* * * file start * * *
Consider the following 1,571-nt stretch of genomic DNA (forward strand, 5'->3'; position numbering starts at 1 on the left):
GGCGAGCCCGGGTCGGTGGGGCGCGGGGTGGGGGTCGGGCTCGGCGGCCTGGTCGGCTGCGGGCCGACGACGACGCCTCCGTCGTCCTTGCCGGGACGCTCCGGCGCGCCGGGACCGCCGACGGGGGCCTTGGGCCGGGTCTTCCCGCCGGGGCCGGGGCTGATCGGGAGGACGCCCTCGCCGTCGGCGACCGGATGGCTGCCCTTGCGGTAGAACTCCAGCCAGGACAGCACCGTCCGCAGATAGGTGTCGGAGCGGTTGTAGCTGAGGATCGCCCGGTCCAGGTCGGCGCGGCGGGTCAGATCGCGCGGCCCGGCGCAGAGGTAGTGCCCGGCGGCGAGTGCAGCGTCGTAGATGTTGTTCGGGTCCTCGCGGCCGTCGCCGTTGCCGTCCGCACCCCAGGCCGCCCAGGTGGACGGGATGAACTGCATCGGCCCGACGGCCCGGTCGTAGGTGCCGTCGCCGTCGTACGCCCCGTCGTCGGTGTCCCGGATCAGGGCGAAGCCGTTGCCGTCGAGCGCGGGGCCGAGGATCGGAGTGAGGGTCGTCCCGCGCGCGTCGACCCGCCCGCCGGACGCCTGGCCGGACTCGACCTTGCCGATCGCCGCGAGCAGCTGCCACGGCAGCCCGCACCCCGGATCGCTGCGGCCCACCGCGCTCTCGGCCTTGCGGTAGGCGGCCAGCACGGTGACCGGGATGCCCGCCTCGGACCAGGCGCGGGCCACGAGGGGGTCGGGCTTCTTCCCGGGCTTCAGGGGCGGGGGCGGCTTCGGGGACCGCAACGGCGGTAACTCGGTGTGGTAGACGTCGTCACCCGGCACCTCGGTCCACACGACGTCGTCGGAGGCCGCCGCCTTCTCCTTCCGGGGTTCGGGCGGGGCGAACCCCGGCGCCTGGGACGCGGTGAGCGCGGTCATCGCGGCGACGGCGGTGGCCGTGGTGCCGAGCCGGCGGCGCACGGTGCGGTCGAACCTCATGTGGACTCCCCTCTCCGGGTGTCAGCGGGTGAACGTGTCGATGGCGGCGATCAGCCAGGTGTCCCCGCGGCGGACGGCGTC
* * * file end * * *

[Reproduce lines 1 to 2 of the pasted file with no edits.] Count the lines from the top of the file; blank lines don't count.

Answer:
Consider the following 1,571-nt stretch of genomic DNA (forward strand, 5'->3'; position numbering starts at 1 on the left):
GGCGAGCCCGGGTCGGTGGGGCGCGGGGTGGGGGTCGGGCTCGGCGGCCTGGTCGGCTGCGGGCCGACGACGACGCCTCCGTCGTCCTTGCCGGGACGCTCCGGCGCGCCGGGACCGCCGACGGGGGCCTTGGGCCGGGTCTTCCCGCCGGGGCCGGGGCTGATCGGGAGGACGCCCTCGCCGTCGGCGACCGGATGGCTGCCCTTGCGGTAGAACTCCAGCCAGGACAGCACCGTCCGCAGATAGGTGTCGGAGCGGTTGTAGCTGAGGATCGCCCGGTCCAGGTCGGCGCGGCGGGTCAGATCGCGCGGCCCGGCGCAGAGGTAGTGCCCGGCGGCGAGTGCAGCGTCGTAGATGTTGTTCGGGTCCTCGCGGCCGTCGCCGTTGCCGTCCGCACCCCAGGCCGCCCAGGTGGACGGGATGAACTGCATCGGCCCGACGGCCCGGTCGTAGGTGCCGTCGCCGTCGTACGCCCCGTCGTCGGTGTCCCGGATCAGGGCGAAGCCGTTGCCGTCGAGCGCGGGGCCGAGGATCGGAGTGAGGGTCGTCCCGCGCGCGTCGACCCGCCCGCCGGACGCCTGGCCGGACTCGACCTTGCCGATCGCCGCGAGCAGCTGCCACGGCAGCCCGCACCCCGGATCGCTGCGGCCCACCGCGCTCTCGGCCTTGCGGTAGGCGGCCAGCACGGTGACCGGGATGCCCGCCTCGGACCAGGCGCGGGCCACGAGGGGGTCGGGCTTCTTCCCGGGCTTCAGGGGCGGGGGCGGCTTCGGGGACCGCAACGGCGGTAACTCGGTGTGGTAGACGTCGTCACCCGGCACCTCGGTCCACACGACGTCGTCGGAGGCCGCCGCCTTCTCCTTCCGGGGTTCGGGCGGGGCGAACCCCGGCGCCTGGGACGCGGTGAGCGCGGTCATCGCGGCGACGGCGGTGGCCGTGGTGCCGAGCCGGCGGCGCACGGTGCGGTCGAACCTCATGTGGACTCCCCTCTCCGGGTGTCAGCGGGTGAACGTGTCGATGGCGGCGATCAGCCAGGTGTCCCCGCGGCGGACGGCGTC